PHILADELPHIA — In the nature which is the NHL draft, development is critical.
While the Arizona Coyotes—whose name changed from the Phoenix Coyotes to the Arizona Coyotes on draft day—selected Brendan Perlini, a 6'3", 205-pound left wing, with their first selection in the 2014 draft, the size and compact may be there but the experience is clearly lacking.
Selecting the 12th player chosen overall, the Coyotes went after speed, strength and a potential goal scorer and chose Perlini. While the left-handed shot is likely years away from the Arizona lineup, the selection demonstrates the nature of the NHL draft selection process.
While the NFL and NBA draft for immediate impact players, the NHL and Major League Baseball draft for development. In the case of Perlini, the Coyotes had the 18-year-old on their radar screen for a considerable period of time. Still eligible to play for the Niagara IceDogs of the OHL, Perlini will likely return to the junior level but does factor into future plans to play at the major league level.
Perlini’s selection validates the theory that skill, in the environs of the NHL draft, is the paramount consideration. In this process, teams do not draft for immediate need or to fill a certain position. Rather, the development process is key to a player's ascendancy to the NHL, and Perlini is the first to recognize the process.
“I get only one crack to make an NHL team, and I’ll be ready when the time comes,” Perlini told reporters right after his selection. “My biggest asset is speed and stick-handling ability. I like to push down the rink and drive in the slot.”
At this point, the Coyotes are in desperate need for a strong, power forward and a player who can constantly find the back of the net. In the future, Perlini may be that kind of player, but now, his resume consists of just numbers accumulated at the junior level.
With the Niagara IceDogs last season, Perlini scored 34 goals and assisted on 37 others for 71 points in 58 games. In the process, he led Niagara in goals and finished second in scoring. Perlini was also named the IceDogs’ most sportsmanlike player.
“We had eight guys on our list not to trade down and Perlini was one,” general manager Don Maloney told reporters after the first round. “He’s a big kid with speed and who can score. We’ll see how the pick plays out.”
Perlini is expected to join others drafted by Arizona in a rookie camp planned in two weeks at the Ice Den in Scottsdale.
Here, he could play alongside Max Domi, the Coyotes’ first-round pick of a year ago and a player with whom Perlini looks forward to meeting.
“I played against Max the last few seasons in the OHL, and he is a very skilled player,” Perlini said. “I don’t know him real well, but I'm sure I’ll learn from his experience.”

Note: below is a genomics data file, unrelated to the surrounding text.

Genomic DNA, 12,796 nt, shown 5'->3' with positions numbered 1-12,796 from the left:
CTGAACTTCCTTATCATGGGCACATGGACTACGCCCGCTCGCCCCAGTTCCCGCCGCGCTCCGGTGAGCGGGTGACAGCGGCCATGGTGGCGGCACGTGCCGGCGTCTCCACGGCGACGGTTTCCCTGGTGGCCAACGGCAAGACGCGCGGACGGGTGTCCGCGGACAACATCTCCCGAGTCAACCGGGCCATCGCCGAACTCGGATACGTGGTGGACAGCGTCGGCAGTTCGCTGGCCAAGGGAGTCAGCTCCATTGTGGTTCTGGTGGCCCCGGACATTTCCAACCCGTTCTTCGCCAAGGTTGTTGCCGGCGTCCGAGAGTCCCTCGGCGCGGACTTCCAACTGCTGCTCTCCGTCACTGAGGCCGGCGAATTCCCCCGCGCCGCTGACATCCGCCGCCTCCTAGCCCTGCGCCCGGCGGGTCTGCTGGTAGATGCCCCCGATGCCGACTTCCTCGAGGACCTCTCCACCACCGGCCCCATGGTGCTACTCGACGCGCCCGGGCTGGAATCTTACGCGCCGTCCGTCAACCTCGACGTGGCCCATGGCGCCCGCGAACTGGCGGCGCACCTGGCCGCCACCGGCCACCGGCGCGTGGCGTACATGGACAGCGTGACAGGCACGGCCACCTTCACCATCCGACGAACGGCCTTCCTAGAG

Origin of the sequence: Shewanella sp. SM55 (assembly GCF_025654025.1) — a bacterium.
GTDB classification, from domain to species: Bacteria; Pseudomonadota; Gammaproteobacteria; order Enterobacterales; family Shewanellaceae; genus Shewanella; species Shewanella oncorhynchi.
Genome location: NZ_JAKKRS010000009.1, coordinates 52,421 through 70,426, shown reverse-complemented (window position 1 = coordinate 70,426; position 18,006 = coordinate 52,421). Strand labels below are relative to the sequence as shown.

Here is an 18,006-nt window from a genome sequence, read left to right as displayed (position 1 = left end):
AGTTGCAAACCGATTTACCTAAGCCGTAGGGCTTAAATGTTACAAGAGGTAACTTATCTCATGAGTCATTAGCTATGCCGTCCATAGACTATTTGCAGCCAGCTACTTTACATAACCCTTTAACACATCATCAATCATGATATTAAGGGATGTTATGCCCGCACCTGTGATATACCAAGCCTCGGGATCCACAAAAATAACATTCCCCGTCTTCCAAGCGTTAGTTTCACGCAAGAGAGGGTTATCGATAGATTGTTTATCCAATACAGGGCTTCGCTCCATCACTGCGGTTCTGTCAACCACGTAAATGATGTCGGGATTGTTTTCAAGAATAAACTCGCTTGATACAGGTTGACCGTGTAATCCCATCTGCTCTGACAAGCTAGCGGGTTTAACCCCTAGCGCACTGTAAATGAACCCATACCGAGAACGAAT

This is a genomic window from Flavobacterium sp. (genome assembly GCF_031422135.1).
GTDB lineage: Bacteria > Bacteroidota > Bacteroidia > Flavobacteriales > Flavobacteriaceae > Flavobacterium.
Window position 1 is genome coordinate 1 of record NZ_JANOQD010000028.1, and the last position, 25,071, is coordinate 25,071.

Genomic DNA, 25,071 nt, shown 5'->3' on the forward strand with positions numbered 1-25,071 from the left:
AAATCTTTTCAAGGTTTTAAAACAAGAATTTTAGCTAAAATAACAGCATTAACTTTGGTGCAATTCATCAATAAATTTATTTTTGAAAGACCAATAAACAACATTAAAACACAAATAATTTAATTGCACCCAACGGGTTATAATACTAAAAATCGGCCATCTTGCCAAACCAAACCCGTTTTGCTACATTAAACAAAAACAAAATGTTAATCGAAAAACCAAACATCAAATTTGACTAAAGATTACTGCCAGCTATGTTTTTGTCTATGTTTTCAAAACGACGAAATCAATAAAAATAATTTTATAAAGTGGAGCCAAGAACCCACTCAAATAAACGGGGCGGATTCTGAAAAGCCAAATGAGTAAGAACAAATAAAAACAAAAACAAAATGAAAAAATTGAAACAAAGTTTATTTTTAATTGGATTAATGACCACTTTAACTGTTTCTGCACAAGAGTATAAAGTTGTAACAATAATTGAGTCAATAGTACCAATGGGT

The first round was completed in three hours Friday night before an estimated crowd of 15,000 in the Wells Fargo Center. Rounds 2 through 7 will be held Saturday and start at 10 a.m. Eastern Time.
Just before commencement of the draft on Friday, the Coyotes announced they bought out the remainder of Mike Ribeiro’s contract.
The move can be interpreted in several ways.
First, Maloney said Ribeiro has “some issues and is getting help.” Maloney would not elaborate.
Also, the departure of the 34-year-old Ribeiro could be considered an initial step in cleaning out unproductive and unwanted players. At the same time, the Coyotes are going through a transition period in the effort to elevate into a playoff contender.
Ribeiro’s exit could also mean the Coyotes are taking at hard look at unrestricted free agents, such as Radim Vrbata, and whether a contract will be extended.
“With Mike, we decided to move in another direction,” Maloney told reporters after the draft was concluded Friday night. “We wish him well, but right now, he does not fit into our plans for the future.”
According to CapGeek.com, the buyout of the remaining three years will cost the Coyotes $1,944,444 for the next six seasons. With the move, adds Maloney, “That will also free up some cap money.”
Regarding players coming on to the market, one intriguing personality is Vincent Lecavalier, who has permission from the Flyers to talk with other teams.
Though 34 years old, Lecavalier brings experience, along with a Stanley Cup championship with Tampa Bay and, through that experience and leadership, could be in a position to elevate the skill level of younger players.
Whether the Coyotes could be interested in Lecavalier, Maloney told reporters after the first round, “We’ll look at any player who can help us.”
Mark Brown is a Featured Columnist for Bleacher Report. Unless otherwise noted, all quotes were obtained firsthand.